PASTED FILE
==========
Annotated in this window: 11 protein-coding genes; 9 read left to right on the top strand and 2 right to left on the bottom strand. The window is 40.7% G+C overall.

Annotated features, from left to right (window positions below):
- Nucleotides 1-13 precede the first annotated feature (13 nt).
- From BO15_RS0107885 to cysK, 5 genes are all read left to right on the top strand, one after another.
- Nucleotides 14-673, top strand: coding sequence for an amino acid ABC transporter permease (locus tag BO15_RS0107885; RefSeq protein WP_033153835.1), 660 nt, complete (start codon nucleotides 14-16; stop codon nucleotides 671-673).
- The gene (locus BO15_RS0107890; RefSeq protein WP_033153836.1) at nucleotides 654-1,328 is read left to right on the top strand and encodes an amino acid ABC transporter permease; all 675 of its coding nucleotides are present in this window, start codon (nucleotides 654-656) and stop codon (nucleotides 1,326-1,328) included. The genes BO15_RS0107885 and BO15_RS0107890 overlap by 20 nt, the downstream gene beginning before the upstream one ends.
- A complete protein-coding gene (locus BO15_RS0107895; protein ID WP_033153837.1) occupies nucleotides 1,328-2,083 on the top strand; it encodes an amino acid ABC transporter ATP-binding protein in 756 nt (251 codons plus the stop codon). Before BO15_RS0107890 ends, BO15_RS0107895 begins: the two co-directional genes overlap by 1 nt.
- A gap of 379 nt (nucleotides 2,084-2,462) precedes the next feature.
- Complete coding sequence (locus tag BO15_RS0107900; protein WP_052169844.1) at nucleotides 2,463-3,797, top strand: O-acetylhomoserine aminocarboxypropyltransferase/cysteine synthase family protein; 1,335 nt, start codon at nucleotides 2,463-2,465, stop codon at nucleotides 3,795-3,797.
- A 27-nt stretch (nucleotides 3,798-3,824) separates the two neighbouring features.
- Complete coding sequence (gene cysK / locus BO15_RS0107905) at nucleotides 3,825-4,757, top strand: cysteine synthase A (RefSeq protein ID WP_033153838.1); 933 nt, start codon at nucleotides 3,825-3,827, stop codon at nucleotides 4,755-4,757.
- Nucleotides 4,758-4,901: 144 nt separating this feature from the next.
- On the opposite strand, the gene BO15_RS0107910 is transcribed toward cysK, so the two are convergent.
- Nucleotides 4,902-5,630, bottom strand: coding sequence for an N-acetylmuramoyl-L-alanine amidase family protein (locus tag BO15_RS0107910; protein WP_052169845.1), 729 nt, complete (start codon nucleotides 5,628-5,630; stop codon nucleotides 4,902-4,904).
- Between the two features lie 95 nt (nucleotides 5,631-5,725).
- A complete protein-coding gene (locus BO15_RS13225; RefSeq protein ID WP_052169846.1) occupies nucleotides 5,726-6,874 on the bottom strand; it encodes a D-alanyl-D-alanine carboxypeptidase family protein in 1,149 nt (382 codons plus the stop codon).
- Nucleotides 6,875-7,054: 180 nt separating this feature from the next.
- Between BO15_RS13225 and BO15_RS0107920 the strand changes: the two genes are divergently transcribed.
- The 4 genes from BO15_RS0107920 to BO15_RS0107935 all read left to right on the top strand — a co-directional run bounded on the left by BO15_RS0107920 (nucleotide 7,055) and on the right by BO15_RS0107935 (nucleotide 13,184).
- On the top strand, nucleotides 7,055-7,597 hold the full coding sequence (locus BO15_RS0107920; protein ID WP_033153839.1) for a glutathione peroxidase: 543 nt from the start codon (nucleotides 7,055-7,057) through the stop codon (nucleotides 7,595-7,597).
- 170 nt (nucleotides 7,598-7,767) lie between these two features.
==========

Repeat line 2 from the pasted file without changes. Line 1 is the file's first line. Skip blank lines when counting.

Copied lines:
Annotated features, from left to right (window positions below):